The Troubles

Conflict across Ireland between the native Gaelic tribes and interlopers stretch back for centuries through to the secular violence of the War Of Independence of the 1920s. However the 5th October 1968 is the day 'The Troubles' began when a banned civil rights march in Londonderry/Derry led to clashes between police and protesters, sparking widespread disorder and rioting across Northern Ireland and 30 years of violent conflict.


Old (London)Derry is a walled city dating from the early 1600s - the walls being built as defences by English and Scottish settlers. The wide fortifications encircle fine old Georgian buildings while, to one side, they overlook the Bogside and and its streets of terraced houses, familiar from television coverage of street battles between the Catholic nationalists residents and the Royal Ulster Constabulary. A stroll through on a bright sunny day with barely a soul to be seen was a long way removed from news footage of the exchanges of molotov cocktails, rocks and tear gas. The most obvious sign of those recent troubled times are the several large street murals depicting the events.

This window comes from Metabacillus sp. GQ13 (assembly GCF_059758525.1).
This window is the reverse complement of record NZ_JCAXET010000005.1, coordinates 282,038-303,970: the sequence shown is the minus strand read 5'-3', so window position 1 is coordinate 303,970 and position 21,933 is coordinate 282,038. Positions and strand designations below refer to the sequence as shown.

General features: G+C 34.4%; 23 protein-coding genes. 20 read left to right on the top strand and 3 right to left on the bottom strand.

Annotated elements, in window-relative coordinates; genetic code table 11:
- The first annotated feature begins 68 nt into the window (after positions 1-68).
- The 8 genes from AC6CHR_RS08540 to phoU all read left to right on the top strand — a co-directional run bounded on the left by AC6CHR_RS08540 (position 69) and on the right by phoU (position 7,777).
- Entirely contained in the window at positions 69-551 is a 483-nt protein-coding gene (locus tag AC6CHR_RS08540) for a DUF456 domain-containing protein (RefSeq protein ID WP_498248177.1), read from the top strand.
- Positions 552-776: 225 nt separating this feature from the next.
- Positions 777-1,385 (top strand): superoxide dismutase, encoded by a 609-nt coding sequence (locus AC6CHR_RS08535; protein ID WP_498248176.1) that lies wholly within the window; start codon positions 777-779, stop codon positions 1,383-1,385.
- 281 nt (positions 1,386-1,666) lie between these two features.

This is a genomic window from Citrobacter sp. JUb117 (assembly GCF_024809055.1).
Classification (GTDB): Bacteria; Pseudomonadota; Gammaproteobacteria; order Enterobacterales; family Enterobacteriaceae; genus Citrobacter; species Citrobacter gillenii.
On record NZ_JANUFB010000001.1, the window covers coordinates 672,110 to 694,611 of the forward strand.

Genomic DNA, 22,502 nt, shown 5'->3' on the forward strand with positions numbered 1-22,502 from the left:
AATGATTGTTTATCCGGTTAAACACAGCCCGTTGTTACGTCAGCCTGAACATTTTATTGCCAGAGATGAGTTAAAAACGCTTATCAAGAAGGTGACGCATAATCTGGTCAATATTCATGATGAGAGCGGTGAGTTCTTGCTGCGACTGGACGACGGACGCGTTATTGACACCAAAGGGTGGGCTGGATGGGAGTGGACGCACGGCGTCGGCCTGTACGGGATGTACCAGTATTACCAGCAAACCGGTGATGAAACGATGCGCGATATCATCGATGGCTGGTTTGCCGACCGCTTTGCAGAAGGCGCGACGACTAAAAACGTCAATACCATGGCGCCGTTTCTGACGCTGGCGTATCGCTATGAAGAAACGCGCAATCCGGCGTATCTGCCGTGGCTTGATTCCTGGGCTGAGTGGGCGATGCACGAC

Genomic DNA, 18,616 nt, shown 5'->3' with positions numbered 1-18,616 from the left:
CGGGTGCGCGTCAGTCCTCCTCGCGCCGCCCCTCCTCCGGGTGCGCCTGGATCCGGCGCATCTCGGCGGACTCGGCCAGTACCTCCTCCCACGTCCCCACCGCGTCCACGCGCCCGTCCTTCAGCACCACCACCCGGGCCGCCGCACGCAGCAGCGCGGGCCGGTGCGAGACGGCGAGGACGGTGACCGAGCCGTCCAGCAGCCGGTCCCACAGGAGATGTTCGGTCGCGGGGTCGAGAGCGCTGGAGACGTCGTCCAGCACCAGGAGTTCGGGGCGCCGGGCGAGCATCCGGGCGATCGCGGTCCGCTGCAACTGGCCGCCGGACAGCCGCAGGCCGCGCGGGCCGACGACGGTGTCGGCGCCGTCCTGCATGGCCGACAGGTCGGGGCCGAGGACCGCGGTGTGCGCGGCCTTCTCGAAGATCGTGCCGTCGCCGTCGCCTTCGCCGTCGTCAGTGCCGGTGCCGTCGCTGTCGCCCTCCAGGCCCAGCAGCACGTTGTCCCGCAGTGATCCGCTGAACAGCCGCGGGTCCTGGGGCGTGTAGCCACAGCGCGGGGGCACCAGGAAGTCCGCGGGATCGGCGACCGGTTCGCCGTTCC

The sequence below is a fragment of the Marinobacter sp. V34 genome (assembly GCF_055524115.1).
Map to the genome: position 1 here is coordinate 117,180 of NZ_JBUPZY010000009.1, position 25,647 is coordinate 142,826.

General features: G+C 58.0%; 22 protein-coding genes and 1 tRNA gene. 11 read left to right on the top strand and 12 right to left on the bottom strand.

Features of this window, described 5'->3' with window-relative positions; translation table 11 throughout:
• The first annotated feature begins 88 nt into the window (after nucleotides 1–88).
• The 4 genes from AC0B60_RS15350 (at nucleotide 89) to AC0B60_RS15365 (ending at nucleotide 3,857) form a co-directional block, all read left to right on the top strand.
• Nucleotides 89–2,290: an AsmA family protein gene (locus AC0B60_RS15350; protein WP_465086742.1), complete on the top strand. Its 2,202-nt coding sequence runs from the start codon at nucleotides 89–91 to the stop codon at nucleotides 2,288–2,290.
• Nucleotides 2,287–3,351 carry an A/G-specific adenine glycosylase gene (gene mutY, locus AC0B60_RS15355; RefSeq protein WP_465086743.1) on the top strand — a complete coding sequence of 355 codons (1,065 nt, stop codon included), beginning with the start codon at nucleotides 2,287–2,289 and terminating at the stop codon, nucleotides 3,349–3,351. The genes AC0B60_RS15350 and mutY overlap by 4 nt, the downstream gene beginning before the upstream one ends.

The agreeable looking capital of Northern Ireland since the 1922 Partition, host to the imposing Stormont parliamentary building set in large landscaped grounds, the grand Baroque Belfast City hall at its centre, the impressively immersive Titanic Museum at the old docklands and the gothic splendour of the Queens University Lanyon Building.

On taking a stroll from our hotel on the perimeter of the CBD i found myself in Falls Road. OK, may as well keep going; if there was any sense of menace i could just turn around and head back. There is still an undercurrent of a possible resurgence of sectarian strife in this part of Belfast. Irish Catholic Falls Road is separated fom the nearby, parallel Shankill Road of the Protestant Unionists by a Peace Wall - one of several such barriers.

The walls are retained to still seperate the two communities after the Troubles spread from Derry to Belfast with a series of bombings, murders and riots. Heavy iron grilled gates in the Wall are still closed at night. The atmosphere remains tense as verified by Paddy, our staunchly republican blackcab driver on a subsequent drive through the area. (His name really was Paddy but his blackcab was white.) Tours of the area are accepted and common but according to Paddy every movement will be watched and its best to behave inconspicuously. Tense.

(An interesting take on the respective perceptions of northern Irish folk and their southern cousins from the Irish Times.)

Murals & supressed tensions

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